Diane Kawasaki, a Japanese Korean American little person who lives in Studio City, Calif., recalls how her Korean mother, in trying to prepare her daughter for possible disappointment, raised her to believe that she was conventionally unattractive and should resign herself to defective men.

Of course, Koreans aren’t the lone offenders.

When Kawasaki was shopping at an upscale L.A. mall three years ago, some children started yelling and pointing at her. “Wow, look at her, she’s so weird!” Kawasaki recalls them saying.

But Kawasaki, who stands 3-foot- 6, didn’t let them get away with it. She confronted the parents. “The [father] said, ‘I’m sorry, I had no idea.’” Kawasaki stuck to her guns. “You did so have an idea, you just watched your kids yelling at me,” she told them.

Another time, as she started down a set of stairs, a stranger picked her up and carried her down them. He thought he was being helpful.

The 28-year-old, who grew up in Honolulu, says she spent many years struggling with her dwarfism.

Years of therapy helped her realize that there was more to her than just being a little person. She had gumption, was funny and was good at writing. She parlayed these qualities into a stand-up comedy career that has included appearances at The Improv and the Comedy Store, both in Los Angeles, and even incorporates her dwarfism into the routine.

She often starts her set by saying, “I just want to throw this right out there, before things get awkward. The correct term is … Asian American.”

The young woman who was once afraid to share her vulnerabilities with friends began joking about her dwarfism every week with a room full of strangers.

“I try to stress the universal aspect of being a human being,” Kawasaki says. “I do try to educate people very subtly. I don’t want to be preachy.” She keeps at it, even though she acknowledges that audience members sometimes laugh at her, instead of with her.

By standing up and telling jokes in front of an audience, Kawasaki feels she is delivering her main message: that a little person can do the thing that many average-height people most fear.

Forcing herself to be open and honest with others has also made her more at ease with herself. “The more comfortable I am with myself, the more comfortable other people are,” she says.“People have come up to me after shows and told me they have learned something new, like what my life is like.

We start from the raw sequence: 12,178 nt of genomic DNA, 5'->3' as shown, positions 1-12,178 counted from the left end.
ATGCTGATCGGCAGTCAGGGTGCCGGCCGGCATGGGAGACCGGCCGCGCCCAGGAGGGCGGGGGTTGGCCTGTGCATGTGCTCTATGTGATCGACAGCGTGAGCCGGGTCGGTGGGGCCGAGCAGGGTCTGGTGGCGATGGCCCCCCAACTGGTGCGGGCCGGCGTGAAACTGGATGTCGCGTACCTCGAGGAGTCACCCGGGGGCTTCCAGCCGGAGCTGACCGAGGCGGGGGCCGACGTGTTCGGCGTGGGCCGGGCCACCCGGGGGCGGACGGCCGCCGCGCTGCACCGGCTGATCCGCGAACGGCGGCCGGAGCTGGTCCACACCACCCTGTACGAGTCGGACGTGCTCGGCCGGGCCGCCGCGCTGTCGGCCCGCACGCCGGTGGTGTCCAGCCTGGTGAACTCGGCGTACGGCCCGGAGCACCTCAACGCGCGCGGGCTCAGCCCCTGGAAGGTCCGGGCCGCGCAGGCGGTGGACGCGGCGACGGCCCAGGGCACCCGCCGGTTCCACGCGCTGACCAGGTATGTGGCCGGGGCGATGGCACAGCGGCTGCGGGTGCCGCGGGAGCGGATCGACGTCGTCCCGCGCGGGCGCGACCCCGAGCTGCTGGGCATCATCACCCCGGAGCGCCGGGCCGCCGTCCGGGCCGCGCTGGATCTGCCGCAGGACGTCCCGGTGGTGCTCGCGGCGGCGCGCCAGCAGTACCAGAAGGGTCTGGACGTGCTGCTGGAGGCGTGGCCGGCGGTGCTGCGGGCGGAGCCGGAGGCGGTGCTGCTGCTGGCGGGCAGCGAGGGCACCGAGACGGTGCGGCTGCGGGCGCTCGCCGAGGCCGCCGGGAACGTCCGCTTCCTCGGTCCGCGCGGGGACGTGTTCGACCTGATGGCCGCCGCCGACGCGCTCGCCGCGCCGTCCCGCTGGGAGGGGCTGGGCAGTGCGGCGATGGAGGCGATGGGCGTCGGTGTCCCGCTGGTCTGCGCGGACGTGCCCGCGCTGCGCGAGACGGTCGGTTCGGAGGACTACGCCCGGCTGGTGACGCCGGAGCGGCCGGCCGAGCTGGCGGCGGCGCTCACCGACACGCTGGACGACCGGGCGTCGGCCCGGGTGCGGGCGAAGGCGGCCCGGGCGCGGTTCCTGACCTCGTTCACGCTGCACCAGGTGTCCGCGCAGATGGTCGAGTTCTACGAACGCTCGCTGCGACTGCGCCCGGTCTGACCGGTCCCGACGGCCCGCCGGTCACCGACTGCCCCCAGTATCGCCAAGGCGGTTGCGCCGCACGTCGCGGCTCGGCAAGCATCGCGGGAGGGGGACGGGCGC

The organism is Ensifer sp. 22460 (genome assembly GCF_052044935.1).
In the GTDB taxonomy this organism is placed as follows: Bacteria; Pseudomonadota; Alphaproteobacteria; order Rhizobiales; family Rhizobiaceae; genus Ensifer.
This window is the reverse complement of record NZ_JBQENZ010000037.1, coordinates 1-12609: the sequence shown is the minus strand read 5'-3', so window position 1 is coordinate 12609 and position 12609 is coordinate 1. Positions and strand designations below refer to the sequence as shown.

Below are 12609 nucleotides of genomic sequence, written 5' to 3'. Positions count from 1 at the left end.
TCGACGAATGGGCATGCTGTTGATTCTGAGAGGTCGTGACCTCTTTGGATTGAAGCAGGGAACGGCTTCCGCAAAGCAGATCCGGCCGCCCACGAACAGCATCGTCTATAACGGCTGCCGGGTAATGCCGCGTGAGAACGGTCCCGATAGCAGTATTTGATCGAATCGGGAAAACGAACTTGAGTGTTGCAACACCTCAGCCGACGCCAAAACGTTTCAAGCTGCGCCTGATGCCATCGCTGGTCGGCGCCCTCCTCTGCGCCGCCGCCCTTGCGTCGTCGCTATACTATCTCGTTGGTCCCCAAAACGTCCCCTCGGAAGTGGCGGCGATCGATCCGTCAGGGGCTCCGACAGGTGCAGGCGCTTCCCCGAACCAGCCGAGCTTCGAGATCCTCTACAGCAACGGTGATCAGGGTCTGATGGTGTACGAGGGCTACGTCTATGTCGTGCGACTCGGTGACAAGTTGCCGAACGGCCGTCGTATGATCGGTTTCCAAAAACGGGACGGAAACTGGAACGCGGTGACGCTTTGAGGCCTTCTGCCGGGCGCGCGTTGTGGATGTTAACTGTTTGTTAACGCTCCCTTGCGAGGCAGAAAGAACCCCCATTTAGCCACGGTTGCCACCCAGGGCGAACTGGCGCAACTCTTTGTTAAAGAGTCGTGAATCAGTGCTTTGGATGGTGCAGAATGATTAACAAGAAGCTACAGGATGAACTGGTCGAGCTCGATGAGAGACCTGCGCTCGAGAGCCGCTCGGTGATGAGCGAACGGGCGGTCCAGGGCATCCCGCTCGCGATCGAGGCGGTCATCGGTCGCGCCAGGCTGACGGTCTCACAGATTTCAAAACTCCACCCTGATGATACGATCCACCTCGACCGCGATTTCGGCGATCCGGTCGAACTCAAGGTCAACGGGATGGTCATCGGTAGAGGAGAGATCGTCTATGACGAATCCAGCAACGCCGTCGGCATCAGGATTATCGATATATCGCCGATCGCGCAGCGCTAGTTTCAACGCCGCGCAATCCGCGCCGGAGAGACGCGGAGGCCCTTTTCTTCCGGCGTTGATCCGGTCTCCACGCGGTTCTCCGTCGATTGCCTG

“Something we all need is to be understood,” she says. “It’s a very universal thing to be different. Everyone to some degree feels that way. We’re all human beings. We should be loving to each other or, at least, have respect for each other.”

* * *

Like Kawasaki, Samuel has learned to use humor to deal with people who may be uncomfortable with his dwarfism. He has also developed a thick skin. “I don’t get my feelings hurt that easily,” says the high school student, who lives with his parents and older brother in Garden Grove, a suburb of Orange County.

But even such resolve doesn’t guard against all pain.

The teen described an incident last year, when a junior at his school called him a “midget,” which little people consider to be an offensive term. She tauntingly asked, “Have you ever had a girlfriend?”

“It hurt me,” Samuel says. “It was the same thing as if someone had punched me in the face.”

He told her to stop teasing him, but she wouldn’t. Finally he asked the girl’s boyfriend, with whom Samuel is “really chill,” to intervene. The teasing stopped, much to his relief.

The teenager credits his parents, in part, for teaching him how to defuse situations like this one. Chang-Hwan and Hannah Kim are the ones who suggested Samuel ask someone whom the taunting teen respected to intervene. “Growing up with a pastor has taught me that passive resistance is better than fighting,” says Samuel, referring to his father, who serves as the senior pastor at Foursquare Church of Love in Westminster. “As a PK (pastor’s kid), I’ve seen other people encounter problems. I think, ‘If that happens to me, I’ll know what to do.’”

His mother, Hannah, who works as a caregiver at a nursing home, is also very supportive, constantly telling Samuel “you can do it.” She says that his dwarfism was not a mistake, nor was it anyone’s fault. “God made you that way for a reason,” she tells him.